As we celebrate Earth Day 2021, The Elders are launching for the second time our Intergenerational Climate Blog Series where we invite young climate activists from around the world to share their vital perspectives.
I never cease to be impressed by these young women and men standing up for the rights of their generation and the rights of their communities, even though it should not have been a burden laid on them.
It’s not fair that young people – especially young women and those from poor and marginalised communities – are bearing the brunt of the climate emergency
We must recognise this intergenerational injustice and do all we can to support them in hurrying along the change the world needs to deal with this crisis.
COP26 is only months away. It's vital we take every opportunity to strengthen climate ambition and action.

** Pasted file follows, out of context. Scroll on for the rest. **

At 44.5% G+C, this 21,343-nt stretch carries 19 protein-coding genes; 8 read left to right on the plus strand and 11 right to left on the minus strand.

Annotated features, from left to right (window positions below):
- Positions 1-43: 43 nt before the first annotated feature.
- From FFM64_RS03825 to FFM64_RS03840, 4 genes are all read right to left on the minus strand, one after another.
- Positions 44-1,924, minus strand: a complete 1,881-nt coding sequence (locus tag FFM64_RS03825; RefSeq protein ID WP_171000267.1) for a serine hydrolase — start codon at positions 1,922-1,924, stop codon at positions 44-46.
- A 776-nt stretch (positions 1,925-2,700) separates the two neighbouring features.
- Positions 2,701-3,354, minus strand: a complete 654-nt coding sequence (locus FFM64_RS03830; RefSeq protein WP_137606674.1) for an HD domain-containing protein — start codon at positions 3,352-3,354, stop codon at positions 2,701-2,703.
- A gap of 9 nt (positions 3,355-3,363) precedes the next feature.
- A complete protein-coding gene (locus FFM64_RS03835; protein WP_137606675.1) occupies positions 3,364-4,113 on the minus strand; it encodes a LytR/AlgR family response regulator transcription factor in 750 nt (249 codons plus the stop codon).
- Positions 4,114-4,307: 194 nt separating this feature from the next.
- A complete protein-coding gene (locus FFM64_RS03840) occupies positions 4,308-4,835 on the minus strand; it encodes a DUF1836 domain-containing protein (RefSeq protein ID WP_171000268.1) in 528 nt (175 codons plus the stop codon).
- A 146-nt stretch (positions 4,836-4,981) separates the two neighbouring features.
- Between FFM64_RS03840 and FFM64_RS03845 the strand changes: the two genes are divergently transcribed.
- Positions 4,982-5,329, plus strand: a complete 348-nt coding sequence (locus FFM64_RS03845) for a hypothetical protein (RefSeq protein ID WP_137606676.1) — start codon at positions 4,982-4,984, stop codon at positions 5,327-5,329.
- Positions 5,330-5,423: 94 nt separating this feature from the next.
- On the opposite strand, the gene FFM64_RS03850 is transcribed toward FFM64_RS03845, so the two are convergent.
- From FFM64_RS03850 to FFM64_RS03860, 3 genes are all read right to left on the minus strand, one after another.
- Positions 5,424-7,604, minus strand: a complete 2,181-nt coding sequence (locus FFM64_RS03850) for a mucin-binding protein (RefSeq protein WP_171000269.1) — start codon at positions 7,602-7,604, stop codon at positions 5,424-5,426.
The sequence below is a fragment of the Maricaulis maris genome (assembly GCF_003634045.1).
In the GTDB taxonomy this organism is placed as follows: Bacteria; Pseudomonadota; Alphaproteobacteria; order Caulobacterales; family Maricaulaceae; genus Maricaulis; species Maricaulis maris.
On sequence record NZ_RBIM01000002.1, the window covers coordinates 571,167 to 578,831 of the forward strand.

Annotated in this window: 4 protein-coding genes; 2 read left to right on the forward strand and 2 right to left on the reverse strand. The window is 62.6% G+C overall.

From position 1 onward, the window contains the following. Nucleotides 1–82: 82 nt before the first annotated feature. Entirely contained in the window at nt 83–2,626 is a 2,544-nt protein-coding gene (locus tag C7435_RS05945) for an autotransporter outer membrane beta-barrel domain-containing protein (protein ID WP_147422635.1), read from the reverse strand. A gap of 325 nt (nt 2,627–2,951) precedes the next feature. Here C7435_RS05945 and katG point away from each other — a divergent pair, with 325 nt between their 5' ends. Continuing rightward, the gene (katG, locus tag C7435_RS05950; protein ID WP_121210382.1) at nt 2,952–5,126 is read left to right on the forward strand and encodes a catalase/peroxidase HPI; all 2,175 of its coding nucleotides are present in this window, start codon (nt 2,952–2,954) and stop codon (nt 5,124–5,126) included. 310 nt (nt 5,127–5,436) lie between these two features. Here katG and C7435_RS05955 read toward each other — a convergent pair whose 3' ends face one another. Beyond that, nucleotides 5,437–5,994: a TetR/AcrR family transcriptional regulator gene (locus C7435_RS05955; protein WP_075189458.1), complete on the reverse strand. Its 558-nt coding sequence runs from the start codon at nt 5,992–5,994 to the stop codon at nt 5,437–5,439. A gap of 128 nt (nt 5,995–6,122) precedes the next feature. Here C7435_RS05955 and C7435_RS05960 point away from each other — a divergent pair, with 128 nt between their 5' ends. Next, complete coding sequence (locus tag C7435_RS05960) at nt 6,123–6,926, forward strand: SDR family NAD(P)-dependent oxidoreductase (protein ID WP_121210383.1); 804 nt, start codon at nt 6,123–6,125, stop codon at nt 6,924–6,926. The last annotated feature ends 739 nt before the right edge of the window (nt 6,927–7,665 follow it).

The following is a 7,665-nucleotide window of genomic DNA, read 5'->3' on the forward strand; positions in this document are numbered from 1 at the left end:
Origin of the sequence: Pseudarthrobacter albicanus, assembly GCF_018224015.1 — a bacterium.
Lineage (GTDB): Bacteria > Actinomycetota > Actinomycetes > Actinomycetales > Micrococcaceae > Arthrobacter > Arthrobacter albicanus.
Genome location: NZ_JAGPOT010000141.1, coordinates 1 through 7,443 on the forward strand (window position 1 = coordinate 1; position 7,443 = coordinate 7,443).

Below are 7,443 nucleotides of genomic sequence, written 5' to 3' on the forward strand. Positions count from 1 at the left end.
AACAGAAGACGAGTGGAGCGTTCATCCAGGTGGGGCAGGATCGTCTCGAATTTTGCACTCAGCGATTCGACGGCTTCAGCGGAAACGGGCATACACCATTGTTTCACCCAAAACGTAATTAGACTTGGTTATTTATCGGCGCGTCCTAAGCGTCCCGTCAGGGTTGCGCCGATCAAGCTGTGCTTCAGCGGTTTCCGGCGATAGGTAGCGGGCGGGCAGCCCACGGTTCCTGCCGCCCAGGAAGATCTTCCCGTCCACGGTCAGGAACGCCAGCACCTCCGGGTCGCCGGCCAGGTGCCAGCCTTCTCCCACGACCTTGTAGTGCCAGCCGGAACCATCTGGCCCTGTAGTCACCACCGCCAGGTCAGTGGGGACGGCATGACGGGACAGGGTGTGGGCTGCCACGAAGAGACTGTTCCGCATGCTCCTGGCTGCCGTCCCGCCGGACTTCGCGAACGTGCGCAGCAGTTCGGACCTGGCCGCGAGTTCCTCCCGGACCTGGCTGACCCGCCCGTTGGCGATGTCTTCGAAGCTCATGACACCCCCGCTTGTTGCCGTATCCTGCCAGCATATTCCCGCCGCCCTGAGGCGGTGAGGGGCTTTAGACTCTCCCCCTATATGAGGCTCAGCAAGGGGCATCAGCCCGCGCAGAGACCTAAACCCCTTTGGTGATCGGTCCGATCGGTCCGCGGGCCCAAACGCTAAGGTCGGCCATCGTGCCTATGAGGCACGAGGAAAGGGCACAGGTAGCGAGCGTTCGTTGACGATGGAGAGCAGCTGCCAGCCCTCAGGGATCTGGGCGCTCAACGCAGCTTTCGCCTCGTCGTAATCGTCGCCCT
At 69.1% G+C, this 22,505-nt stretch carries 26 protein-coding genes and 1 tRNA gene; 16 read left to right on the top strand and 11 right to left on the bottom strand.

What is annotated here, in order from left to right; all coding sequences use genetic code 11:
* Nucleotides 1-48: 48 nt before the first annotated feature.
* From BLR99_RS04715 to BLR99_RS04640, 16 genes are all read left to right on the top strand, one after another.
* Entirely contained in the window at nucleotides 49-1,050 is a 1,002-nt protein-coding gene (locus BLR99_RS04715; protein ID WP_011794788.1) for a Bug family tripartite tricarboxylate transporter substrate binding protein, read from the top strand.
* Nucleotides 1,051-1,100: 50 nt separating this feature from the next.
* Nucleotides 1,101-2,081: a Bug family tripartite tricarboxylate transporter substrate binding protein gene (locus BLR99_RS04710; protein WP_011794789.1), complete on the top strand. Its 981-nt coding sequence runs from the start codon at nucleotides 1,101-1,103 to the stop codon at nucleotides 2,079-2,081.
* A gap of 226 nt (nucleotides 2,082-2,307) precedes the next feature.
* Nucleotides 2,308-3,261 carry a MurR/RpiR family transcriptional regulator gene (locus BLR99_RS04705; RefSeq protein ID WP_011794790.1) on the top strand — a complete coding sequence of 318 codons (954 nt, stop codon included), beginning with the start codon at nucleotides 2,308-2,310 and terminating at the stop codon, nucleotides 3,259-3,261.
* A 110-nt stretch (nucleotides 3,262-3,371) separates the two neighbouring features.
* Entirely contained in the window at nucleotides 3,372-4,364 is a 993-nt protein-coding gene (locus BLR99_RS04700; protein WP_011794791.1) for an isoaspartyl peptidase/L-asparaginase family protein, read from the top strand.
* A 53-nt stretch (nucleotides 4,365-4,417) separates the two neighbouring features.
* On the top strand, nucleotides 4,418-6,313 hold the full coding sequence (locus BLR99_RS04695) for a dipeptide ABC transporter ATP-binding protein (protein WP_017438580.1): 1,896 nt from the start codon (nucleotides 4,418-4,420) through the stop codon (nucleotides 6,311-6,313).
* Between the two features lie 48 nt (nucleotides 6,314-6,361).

We all need to do all we can. Every generation has a role to play.
In the year that has passed since we last marked Earth Day, it has been heartening to see the UN Secretary-General launching his Youth Advisory Group on Climate Change, and then last month in the United States the launch of a White House Environmental Justice Advisory Council.
It's encouraging this group includes a youth member: 18-year-old Jerome Foster.
We need to ensure youth voices are not only heard on the streets but are listened to in the meeting rooms where decisions take place. We need to see more governments including young people meaningfully in decision-making and in dialogue.
I invite you all to join The Elders in reading and learning from the wisdom of those young voices throughout this intergenerational climate series that will run up until COP26 in Glasgow.
I invite you all to engage in intergenerational dialogue in your own communities as I know we could all learn from and be inspired by each other.
As Kofi Annan once said: “you're never too young to lead and never too old to learn”.